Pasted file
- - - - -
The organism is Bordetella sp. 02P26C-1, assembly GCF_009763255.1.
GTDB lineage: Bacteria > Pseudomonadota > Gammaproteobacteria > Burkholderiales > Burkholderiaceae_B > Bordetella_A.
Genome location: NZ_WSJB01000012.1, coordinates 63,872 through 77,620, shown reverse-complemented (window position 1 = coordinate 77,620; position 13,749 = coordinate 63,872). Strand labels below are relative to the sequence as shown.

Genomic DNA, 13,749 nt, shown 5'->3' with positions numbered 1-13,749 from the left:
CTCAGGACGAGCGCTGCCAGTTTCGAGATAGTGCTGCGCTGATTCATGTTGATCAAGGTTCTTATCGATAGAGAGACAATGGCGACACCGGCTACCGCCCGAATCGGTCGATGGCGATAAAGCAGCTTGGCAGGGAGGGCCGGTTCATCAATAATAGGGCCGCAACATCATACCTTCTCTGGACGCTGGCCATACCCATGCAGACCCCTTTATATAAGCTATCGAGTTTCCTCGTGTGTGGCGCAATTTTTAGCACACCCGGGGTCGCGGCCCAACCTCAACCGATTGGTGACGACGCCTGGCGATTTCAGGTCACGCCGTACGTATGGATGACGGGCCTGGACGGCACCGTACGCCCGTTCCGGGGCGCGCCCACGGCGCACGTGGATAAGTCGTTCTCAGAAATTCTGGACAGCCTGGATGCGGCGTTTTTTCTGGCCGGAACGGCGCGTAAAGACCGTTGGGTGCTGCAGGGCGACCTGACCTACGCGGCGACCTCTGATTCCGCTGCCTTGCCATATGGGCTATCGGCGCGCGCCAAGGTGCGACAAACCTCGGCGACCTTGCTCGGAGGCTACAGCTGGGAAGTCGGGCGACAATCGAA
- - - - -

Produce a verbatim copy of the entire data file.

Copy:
The organism is Bordetella sp. 02P26C-1, assembly GCF_009763255.1.
GTDB lineage: Bacteria > Pseudomonadota > Gammaproteobacteria > Burkholderiales > Burkholderiaceae_B > Bordetella_A.
Genome location: NZ_WSJB01000012.1, coordinates 63,872 through 77,620, shown reverse-complemented (window position 1 = coordinate 77,620; position 13,749 = coordinate 63,872). Strand labels below are relative to the sequence as shown.

Genomic DNA, 13,749 nt, shown 5'->3' with positions numbered 1-13,749 from the left:
CTCAGGACGAGCGCTGCCAGTTTCGAGATAGTGCTGCGCTGATTCATGTTGATCAAGGTTCTTATCGATAGAGAGACAATGGCGACACCGGCTACCGCCCGAATCGGTCGATGGCGATAAAGCAGCTTGGCAGGGAGGGCCGGTTCATCAATAATAGGGCCGCAACATCATACCTTCTCTGGACGCTGGCCATACCCATGCAGACCCCTTTATATAAGCTATCGAGTTTCCTCGTGTGTGGCGCAATTTTTAGCACACCCGGGGTCGCGGCCCAACCTCAACCGATTGGTGACGACGCCTGGCGATTTCAGGTCACGCCGTACGTATGGATGACGGGCCTGGACGGCACCGTACGCCCGTTCCGGGGCGCGCCCACGGCGCACGTGGATAAGTCGTTCTCAGAAATTCTGGACAGCCTGGATGCGGCGTTTTTTCTGGCCGGAACGGCGCGTAAAGACCGTTGGGTGCTGCAGGGCGACCTGACCTACGCGGCGACCTCTGATTCCGCTGCCTTGCCATATGGGCTATCGGCGCGCGCCAAGGTGCGACAAACCTCGGCGACCTTGCTCGGAGGCTACAGCTGGGAAGTCGGGCGACAATCGAA